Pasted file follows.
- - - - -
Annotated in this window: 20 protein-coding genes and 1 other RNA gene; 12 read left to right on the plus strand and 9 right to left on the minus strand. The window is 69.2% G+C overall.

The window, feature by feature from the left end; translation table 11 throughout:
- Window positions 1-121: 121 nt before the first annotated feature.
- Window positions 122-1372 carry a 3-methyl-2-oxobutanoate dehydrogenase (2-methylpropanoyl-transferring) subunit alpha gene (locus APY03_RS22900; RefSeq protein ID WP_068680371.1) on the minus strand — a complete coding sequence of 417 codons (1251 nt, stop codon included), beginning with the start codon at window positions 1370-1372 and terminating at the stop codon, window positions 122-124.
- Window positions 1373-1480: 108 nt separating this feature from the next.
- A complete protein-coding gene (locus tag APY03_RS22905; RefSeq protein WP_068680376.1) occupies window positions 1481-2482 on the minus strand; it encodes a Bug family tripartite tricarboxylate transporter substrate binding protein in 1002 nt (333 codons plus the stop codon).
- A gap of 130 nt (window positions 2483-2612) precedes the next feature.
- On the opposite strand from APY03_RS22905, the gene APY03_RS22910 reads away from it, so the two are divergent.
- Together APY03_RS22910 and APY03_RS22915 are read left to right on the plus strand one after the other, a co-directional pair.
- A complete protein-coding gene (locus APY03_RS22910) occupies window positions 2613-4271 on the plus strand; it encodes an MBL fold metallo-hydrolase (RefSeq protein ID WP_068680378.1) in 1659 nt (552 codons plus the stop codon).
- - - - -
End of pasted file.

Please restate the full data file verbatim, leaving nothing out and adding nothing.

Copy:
Annotated in this window: 20 protein-coding genes and 1 other RNA gene; 12 read left to right on the plus strand and 9 right to left on the minus strand. The window is 69.2% G+C overall.

The window, feature by feature from the left end; translation table 11 throughout:
- Window positions 1-121: 121 nt before the first annotated feature.
- Window positions 122-1372 carry a 3-methyl-2-oxobutanoate dehydrogenase (2-methylpropanoyl-transferring) subunit alpha gene (locus APY03_RS22900; RefSeq protein ID WP_068680371.1) on the minus strand — a complete coding sequence of 417 codons (1251 nt, stop codon included), beginning with the start codon at window positions 1370-1372 and terminating at the stop codon, window positions 122-124.
- Window positions 1373-1480: 108 nt separating this feature from the next.
- A complete protein-coding gene (locus tag APY03_RS22905; RefSeq protein WP_068680376.1) occupies window positions 1481-2482 on the minus strand; it encodes a Bug family tripartite tricarboxylate transporter substrate binding protein in 1002 nt (333 codons plus the stop codon).
- A gap of 130 nt (window positions 2483-2612) precedes the next feature.
- On the opposite strand from APY03_RS22905, the gene APY03_RS22910 reads away from it, so the two are divergent.
- Together APY03_RS22910 and APY03_RS22915 are read left to right on the plus strand one after the other, a co-directional pair.
- A complete protein-coding gene (locus APY03_RS22910) occupies window positions 2613-4271 on the plus strand; it encodes an MBL fold metallo-hydrolase (RefSeq protein ID WP_068680378.1) in 1659 nt (552 codons plus the stop codon).